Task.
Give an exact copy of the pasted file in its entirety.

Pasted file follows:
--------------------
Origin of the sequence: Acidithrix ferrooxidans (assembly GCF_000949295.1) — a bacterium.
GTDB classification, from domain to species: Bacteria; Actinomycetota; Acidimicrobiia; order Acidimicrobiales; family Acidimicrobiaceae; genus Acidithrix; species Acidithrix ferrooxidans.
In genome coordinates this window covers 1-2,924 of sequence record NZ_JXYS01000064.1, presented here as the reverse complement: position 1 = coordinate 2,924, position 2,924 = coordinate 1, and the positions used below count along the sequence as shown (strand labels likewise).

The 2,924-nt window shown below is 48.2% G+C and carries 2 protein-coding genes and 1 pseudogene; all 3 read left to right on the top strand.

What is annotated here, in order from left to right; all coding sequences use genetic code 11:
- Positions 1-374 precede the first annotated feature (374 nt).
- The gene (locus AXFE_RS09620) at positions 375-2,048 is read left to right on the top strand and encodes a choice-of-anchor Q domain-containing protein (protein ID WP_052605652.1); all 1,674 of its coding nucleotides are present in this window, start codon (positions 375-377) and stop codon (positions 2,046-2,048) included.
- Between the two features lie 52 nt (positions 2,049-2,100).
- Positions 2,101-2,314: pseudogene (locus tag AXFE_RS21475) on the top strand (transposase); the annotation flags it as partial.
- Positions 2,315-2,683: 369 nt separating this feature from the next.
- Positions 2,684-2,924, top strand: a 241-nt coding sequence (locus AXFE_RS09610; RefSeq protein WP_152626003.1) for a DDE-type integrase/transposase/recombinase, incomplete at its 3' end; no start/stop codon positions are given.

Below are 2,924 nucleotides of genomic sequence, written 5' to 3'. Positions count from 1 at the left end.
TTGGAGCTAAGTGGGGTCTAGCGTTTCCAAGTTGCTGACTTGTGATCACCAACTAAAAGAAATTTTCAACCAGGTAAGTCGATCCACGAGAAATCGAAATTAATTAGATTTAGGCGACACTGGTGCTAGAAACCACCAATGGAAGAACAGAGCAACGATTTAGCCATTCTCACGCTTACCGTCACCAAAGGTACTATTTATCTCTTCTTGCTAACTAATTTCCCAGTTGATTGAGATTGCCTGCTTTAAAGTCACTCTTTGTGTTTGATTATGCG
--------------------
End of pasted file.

Origin of the sequence: Acidithrix ferrooxidans (assembly GCF_000949295.1) — a bacterium.
GTDB classification, from domain to species: Bacteria; Actinomycetota; Acidimicrobiia; order Acidimicrobiales; family Acidimicrobiaceae; genus Acidithrix; species Acidithrix ferrooxidans.
In genome coordinates this window covers 1-2,924 of sequence record NZ_JXYS01000064.1, presented here as the reverse complement: position 1 = coordinate 2,924, position 2,924 = coordinate 1, and the positions used below count along the sequence as shown (strand labels likewise).

The 2,924-nt window shown below is 48.2% G+C and carries 2 protein-coding genes and 1 pseudogene; all 3 read left to right on the top strand.

What is annotated here, in order from left to right; all coding sequences use genetic code 11:
- Positions 1-374 precede the first annotated feature (374 nt).
- The gene (locus AXFE_RS09620) at positions 375-2,048 is read left to right on the top strand and encodes a choice-of-anchor Q domain-containing protein (protein ID WP_052605652.1); all 1,674 of its coding nucleotides are present in this window, start codon (positions 375-377) and stop codon (positions 2,046-2,048) included.
- Between the two features lie 52 nt (positions 2,049-2,100).
- Positions 2,101-2,314: pseudogene (locus tag AXFE_RS21475) on the top strand (transposase); the annotation flags it as partial.
- Positions 2,315-2,683: 369 nt separating this feature from the next.
- Positions 2,684-2,924, top strand: a 241-nt coding sequence (locus AXFE_RS09610; RefSeq protein WP_152626003.1) for a DDE-type integrase/transposase/recombinase, incomplete at its 3' end; no start/stop codon positions are given.

Below are 2,924 nucleotides of genomic sequence, written 5' to 3'. Positions count from 1 at the left end.
TTGGAGCTAAGTGGGGTCTAGCGTTTCCAAGTTGCTGACTTGTGATCACCAACTAAAAGAAATTTTCAACCAGGTAAGTCGATCCACGAGAAATCGAAATTAATTAGATTTAGGCGACACTGGTGCTAGAAACCACCAATGGAAGAACAGAGCAACGATTTAGCCATTCTCACGCTTACCGTCACCAAAGGTACTATTTATCTCTTCTTGCTAACTAATTTCCCAGTTGATTGAGATTGCCTGCTTTAAAGTCACTCTTTGTGTTTGATTATGCG